Named after the Manabí tribe, this province is known for the remains of pre-Columbian cultures that have been found here. Manabí has numerous prehistoric sites such as the Laguna del Encanto and the Casa del Diablo.
Manabí also has a slew of stunning beaches and picturesque fishing villages. The province’s commercial centre, Manta, has the second largest port in Ecuador. Manabí is known to produce the best Panama hats in the country.
Portoviejo, the capital of Manabí, is one of Ecuador’s largest cities, although it only has around 200,000 inhabitants. Many expats choose to retire here and in the nearby town of Crucita, a popular beach resort.
Portoviejo is a city of spas—thermal baths abound in Portoviejo: in La Peña, El Zapallo, Cerro de Hojas, San Antonio, and La Papayita. It is a busy, modern city with two airports and several top-rate hotels. The capital’s coffee, cattle, and fishing industries also make Portoviejo an important trade centre.
Puerto Lopez is a small, pleasant fishing village whose two primary sources of living are fishing and ecotourism. It has a lovely beach surrounded by cliffs to the north and to the south. The nearest street to the beach has several restaurants, a few nightclubs, and a number of small cabins that serve refreshments and corviche caliente, a regional delicacy that consists of banana and flour dough stuffed with salty fish.
Close to the shores of Puerto Lopez is the former pirates’ hideout of La Isla de la Plata, inside the Machalilla National Park. The island is also known as “Little Galápagos” due to the many kinds of seabirds that make it their home. La Isla de la Plata is surrounded by coral reefs, making snorkeling and scuba diving the favourite activities of its visitors.
Machalilla National Park is the most visited national park of coastline Ecuador, and is busy with both local and foreign tourists all year round. It is notable for its pristine white beaches, lush, native vegetation, and archaeological sites that hold relics of the old, pre-Columbian Machalilla culture.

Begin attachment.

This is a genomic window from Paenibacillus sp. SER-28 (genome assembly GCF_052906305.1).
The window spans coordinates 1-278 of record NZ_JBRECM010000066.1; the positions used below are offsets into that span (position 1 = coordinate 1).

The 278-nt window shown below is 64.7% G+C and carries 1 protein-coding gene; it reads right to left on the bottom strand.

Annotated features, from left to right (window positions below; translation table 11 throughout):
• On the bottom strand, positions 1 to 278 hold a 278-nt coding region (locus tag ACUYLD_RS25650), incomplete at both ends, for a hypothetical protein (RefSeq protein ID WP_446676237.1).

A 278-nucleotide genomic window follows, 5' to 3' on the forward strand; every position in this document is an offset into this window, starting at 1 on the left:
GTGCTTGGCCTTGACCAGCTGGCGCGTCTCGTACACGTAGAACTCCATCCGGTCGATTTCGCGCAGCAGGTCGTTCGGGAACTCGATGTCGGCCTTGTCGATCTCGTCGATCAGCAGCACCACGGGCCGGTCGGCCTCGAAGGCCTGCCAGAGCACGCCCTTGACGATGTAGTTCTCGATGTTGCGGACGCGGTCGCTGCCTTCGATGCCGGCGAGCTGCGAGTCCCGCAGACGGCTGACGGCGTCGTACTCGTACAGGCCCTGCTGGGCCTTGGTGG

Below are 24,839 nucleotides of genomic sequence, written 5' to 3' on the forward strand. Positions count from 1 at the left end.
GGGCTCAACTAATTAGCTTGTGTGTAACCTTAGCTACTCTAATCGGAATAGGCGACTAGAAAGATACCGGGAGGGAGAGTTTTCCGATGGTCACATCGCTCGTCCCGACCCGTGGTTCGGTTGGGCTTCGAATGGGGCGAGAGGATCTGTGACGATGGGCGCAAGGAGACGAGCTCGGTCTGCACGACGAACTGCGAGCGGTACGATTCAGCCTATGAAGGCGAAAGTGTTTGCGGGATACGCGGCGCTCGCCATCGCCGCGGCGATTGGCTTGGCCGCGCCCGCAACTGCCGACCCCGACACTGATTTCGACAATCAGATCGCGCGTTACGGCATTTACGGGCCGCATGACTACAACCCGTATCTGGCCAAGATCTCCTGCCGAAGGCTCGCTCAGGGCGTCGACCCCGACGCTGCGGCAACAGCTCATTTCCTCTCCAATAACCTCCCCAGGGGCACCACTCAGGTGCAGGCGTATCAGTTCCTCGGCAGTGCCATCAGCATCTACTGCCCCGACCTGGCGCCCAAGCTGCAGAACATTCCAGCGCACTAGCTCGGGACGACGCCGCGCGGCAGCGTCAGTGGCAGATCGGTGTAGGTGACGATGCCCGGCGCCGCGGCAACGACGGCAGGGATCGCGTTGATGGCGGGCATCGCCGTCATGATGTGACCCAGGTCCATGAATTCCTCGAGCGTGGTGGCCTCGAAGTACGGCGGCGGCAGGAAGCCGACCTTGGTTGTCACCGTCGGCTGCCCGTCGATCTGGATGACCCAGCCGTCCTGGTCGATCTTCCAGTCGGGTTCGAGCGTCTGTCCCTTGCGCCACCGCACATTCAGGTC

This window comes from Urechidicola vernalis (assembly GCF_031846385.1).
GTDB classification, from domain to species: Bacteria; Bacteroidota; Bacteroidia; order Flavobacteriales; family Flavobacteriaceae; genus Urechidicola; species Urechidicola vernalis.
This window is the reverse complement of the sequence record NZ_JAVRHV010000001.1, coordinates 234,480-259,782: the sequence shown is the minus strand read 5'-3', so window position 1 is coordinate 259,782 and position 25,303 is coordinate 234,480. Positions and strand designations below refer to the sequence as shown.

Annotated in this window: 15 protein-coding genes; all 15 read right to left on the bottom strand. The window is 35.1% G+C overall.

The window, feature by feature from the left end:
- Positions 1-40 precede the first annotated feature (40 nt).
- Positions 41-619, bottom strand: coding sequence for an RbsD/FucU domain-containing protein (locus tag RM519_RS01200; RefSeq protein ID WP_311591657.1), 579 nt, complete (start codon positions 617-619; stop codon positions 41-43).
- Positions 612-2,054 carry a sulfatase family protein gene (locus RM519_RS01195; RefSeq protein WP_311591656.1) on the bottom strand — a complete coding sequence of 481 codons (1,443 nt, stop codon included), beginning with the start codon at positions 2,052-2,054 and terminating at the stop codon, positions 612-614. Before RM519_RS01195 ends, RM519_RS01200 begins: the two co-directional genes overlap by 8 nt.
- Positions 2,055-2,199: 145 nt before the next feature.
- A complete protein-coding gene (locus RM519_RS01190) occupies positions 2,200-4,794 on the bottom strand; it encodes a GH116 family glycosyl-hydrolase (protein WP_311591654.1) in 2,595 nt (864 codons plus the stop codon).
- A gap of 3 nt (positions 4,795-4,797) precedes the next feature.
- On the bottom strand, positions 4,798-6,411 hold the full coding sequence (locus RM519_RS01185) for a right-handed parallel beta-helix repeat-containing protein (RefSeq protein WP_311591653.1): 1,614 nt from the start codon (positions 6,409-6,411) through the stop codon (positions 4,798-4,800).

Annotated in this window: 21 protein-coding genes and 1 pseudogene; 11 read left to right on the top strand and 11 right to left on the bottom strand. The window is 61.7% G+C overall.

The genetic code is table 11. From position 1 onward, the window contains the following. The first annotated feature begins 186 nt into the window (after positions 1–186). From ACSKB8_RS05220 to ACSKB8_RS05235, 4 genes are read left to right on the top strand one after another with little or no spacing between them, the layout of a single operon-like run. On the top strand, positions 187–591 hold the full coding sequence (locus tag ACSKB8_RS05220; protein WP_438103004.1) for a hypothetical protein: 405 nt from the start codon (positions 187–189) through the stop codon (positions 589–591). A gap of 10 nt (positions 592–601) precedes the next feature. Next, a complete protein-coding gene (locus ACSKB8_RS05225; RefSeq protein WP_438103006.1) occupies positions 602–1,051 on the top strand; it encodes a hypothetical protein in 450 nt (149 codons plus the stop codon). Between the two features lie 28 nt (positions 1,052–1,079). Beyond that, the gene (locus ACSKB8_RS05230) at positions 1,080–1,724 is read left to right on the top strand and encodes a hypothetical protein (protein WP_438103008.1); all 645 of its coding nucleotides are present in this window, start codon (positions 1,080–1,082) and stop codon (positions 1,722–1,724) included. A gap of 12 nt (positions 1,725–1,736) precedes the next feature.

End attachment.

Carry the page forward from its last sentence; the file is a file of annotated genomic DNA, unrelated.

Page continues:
The old village of Montecristi is world-renowned for its exquisite Panama hats, made of fine, intricately woven toquilla straw.
Montecristi was the birthplace of one of Ecuador’s greatest statesmen, José Eloy Alfaro. His family manufactured and sold Panama hats and made Montecristi the Panama hat centre it is today. When he was a young man, Eloy Alfaro expanded the business by exporting hats to the U.S., used the profits to help fund Ecuador’s revolution, and twice became the country’s president.
Alfaro’s house receives a lot of visits from tourists. Another popular Montecristi site is the Monserrate Sanctuary, visited by thousands of local and foreign tourists for its miraculous statue of the Fallen Christ. La Pila is another interesting place to visit, with its sculptures and Pre-Columbian ceramic replicas.
Montecristi’s evening party scene is loud and lively, particularly along the city’s jetty.
Montecristi’s neighbouring town of Jipijapa may not be a prime spot for tourism, but it is the other Panama hat giant in Manabí.
While Jipijapa does not have a wide selection of restaurants, it is reputed to be the best place in the country to try Ecuadorian street food without having to go through a gastric nightmare.
Although it is not the capital city, Manta is Manabí’s economic centre and Ecuador’s second largest port. Tuna is Manta’s biggest income generator; big US and European tuna companies have factories here. The Manteña seaport also exports Montecristi and Jipijapa’s Panama hats to the rest of the world. Manta’s rental of its aerial base to the United States Air Force for its anti-narcotic operations also helps boost the region’s economy. Next to Quito and Guayaquil, Manta is Ecuador’s highest-earning city.
Manta has dazzling beaches. El Murcielago is the most favoured one, its stylish jetty having excellent restaurants that dish up the region’s best local cuisine. Diving and sport fishing are the preferred aquatic activities, though kite surfing and wind surfing are also popular due to the city’s perfect wind conditions.
During the weekends, Manta’s commercial and entertainment districts teem with foreigners. Passengers of Caribbean cruise ships also take advantage of the brief stop at Manta to check out the town’s attractions.
Dry, favourable weather, arid tropical forest, and antique wooden and bamboo houses—remnants of Manta’s previous rural incarnation—all add to the city’s charm. One can learn its rich history by visiting the Central Bank Museum, which houses relevant collections of Manta’s pre-Columbian crafts.